Friday, February 6, 2009

Dodge Ball in the Street

I came home today to find my seven-year-old son, Eli, and my eight-year-old daughter, Emily, playing dodge ball in the street with some neighborhood kids in front of my house. After I was sure they saw me and were safely out of my way, it thrilled my soul. Do kids still play in the street? Mine do. Emily and Eli watch their share of television and DVDs. They play X-box--a lot! They are all too often on the computer nurturing their Webkins like every other kid in America. But when given a choice, they would almost always rather play outside–and I love it.

I love it that they want to play with real kids in the real world more than they want to play with virtual pets in the virtual world. To me, kids at play in the neighborhood after homework is done and before dinner is ready seems very human–a little slice of how things ought to be. In that moment of seeing my kids play in the street, the pressures of being a pastor, the current political scandals of South Florida and Idaho, the war in Iraq all seemed to fade into the background, and the kingdom of God came into view. My kids were playing with Nick, his cousins from Ecuador who now live in Madagascar and R.J. who, because he is usually inside playing video games, hadn’t yet seen my four-month-old baby daughter, Ellie. I met Abi, Nick’s aunt, who explained that she and her husband want to move from Madagascar to South Florida, because they want a better life for their kids. Suddenly, the 2.2 million people who are expected to move to South Florida in the next two decades have faces and names.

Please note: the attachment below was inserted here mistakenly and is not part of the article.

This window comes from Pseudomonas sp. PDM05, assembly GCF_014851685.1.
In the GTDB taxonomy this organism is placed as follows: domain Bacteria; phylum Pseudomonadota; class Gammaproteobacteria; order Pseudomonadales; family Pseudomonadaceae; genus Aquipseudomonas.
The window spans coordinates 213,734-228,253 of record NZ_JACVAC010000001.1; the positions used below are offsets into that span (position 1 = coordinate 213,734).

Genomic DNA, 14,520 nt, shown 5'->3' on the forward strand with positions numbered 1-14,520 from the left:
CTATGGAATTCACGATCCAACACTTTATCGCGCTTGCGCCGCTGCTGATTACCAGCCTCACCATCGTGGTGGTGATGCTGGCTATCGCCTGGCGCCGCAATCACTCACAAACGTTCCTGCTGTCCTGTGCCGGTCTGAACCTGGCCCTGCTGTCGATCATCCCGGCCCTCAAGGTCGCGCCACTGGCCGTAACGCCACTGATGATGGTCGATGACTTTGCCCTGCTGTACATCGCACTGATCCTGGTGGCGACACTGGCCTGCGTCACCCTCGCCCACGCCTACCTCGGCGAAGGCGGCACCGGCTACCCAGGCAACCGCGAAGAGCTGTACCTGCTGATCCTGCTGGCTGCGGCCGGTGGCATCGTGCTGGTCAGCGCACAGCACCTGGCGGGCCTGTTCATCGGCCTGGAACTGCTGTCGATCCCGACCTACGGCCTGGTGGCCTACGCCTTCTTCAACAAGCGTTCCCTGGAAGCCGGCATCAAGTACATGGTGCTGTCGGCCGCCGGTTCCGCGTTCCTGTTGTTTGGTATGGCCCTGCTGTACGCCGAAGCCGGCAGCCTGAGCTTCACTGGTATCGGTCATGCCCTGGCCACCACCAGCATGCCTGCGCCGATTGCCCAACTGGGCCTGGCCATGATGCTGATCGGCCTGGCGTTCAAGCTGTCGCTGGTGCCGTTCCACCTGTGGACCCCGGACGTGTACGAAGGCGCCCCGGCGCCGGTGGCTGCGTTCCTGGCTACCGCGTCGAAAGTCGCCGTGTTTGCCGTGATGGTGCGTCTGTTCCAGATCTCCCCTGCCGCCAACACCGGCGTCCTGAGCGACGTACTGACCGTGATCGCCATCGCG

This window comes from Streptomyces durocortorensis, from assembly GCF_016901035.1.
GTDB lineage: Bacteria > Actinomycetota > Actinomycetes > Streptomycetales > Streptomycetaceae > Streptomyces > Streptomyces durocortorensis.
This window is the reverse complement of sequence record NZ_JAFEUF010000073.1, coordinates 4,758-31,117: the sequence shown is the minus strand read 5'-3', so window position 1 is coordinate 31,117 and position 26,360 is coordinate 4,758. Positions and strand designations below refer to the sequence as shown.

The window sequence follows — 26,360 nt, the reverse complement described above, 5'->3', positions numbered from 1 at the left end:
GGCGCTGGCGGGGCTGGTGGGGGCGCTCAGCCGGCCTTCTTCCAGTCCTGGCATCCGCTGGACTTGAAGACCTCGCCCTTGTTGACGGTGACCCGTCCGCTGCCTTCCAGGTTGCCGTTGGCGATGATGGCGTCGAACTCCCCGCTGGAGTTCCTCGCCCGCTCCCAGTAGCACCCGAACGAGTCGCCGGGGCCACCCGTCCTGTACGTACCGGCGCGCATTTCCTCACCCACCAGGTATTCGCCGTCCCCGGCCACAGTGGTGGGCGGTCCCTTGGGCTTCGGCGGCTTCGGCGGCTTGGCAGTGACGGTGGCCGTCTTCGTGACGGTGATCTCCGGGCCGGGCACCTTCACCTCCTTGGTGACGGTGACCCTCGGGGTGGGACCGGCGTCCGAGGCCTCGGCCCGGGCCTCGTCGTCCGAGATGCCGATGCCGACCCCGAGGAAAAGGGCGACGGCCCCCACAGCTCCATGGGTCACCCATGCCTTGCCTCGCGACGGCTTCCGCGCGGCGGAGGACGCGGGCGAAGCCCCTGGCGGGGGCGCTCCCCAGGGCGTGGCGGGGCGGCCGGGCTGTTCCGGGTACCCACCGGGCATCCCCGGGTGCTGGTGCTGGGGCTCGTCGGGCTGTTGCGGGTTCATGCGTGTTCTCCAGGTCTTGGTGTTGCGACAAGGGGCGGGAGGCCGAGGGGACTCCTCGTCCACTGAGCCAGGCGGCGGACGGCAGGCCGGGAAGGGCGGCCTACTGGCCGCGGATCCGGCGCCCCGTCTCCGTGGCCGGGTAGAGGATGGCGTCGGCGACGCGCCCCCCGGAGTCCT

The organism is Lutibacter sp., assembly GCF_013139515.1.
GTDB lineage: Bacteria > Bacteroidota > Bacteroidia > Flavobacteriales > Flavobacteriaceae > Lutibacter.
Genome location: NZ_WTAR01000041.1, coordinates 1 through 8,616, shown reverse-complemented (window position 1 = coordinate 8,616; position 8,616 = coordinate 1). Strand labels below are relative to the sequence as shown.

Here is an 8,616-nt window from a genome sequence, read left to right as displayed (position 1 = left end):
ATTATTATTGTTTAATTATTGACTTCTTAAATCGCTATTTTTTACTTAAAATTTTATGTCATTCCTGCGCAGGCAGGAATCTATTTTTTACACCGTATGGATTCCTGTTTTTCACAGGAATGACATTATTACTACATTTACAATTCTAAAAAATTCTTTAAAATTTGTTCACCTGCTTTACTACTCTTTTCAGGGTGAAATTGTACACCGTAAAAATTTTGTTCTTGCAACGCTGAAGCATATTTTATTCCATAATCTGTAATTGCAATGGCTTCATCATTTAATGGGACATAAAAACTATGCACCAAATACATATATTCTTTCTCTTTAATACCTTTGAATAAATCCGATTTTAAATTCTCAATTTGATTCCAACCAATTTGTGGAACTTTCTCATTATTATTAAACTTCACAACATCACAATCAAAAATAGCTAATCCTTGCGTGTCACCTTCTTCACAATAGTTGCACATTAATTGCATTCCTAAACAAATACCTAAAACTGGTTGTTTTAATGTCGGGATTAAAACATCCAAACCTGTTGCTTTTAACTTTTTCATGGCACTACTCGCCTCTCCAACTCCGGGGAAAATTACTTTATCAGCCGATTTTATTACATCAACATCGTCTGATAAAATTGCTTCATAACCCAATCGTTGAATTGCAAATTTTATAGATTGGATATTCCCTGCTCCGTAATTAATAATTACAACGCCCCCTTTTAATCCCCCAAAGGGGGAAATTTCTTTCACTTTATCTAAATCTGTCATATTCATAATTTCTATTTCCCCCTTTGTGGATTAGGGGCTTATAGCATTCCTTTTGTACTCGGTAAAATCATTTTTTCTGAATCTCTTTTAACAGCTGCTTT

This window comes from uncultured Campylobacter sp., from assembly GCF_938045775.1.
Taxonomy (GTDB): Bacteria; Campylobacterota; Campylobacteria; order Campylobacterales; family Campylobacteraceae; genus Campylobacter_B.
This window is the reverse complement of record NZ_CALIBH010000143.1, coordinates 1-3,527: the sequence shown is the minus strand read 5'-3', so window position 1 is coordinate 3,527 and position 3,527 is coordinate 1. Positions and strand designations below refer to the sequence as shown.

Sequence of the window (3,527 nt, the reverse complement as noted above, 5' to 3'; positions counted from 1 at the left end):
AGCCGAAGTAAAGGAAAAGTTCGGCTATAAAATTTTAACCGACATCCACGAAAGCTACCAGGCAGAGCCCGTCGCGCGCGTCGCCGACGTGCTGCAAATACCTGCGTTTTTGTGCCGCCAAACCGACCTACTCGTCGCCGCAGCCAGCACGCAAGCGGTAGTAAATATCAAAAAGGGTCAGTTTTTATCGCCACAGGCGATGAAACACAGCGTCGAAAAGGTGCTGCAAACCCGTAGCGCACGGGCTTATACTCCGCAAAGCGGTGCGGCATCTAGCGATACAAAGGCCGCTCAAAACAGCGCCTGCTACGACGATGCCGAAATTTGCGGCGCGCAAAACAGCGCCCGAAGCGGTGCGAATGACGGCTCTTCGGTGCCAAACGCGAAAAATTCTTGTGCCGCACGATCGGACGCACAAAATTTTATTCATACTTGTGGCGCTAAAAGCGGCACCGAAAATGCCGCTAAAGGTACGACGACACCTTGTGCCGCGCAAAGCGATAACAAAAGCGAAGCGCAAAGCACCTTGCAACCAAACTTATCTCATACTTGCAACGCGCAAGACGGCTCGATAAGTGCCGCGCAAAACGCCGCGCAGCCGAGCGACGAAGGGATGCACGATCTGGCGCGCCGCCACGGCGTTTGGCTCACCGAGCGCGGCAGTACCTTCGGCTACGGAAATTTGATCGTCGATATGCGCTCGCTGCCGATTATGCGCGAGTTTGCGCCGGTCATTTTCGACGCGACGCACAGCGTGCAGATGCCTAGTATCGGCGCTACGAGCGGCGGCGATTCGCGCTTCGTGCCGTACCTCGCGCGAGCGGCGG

My wife came out to call us in to dinner, and the dodge ball game quickly turned into a mini-block party. These are the magic moments I live for–seeing lives being woven together by Christ. Connections were made. Amazingly, an Ecuadorian from Madagascar who married a French man had things in common with an Anglo couple in Parkland, FL. My wife and I traveled to Quito, Ecuador in 2003. We have the same concerns for our kids–safe community, quality education, promising opportunities. Who knows how these neighborhood relationships will develop? Well, we know who knows. Right now I need to leave my virtual friends and have a cup of coffee and a conversation with my very real wife.

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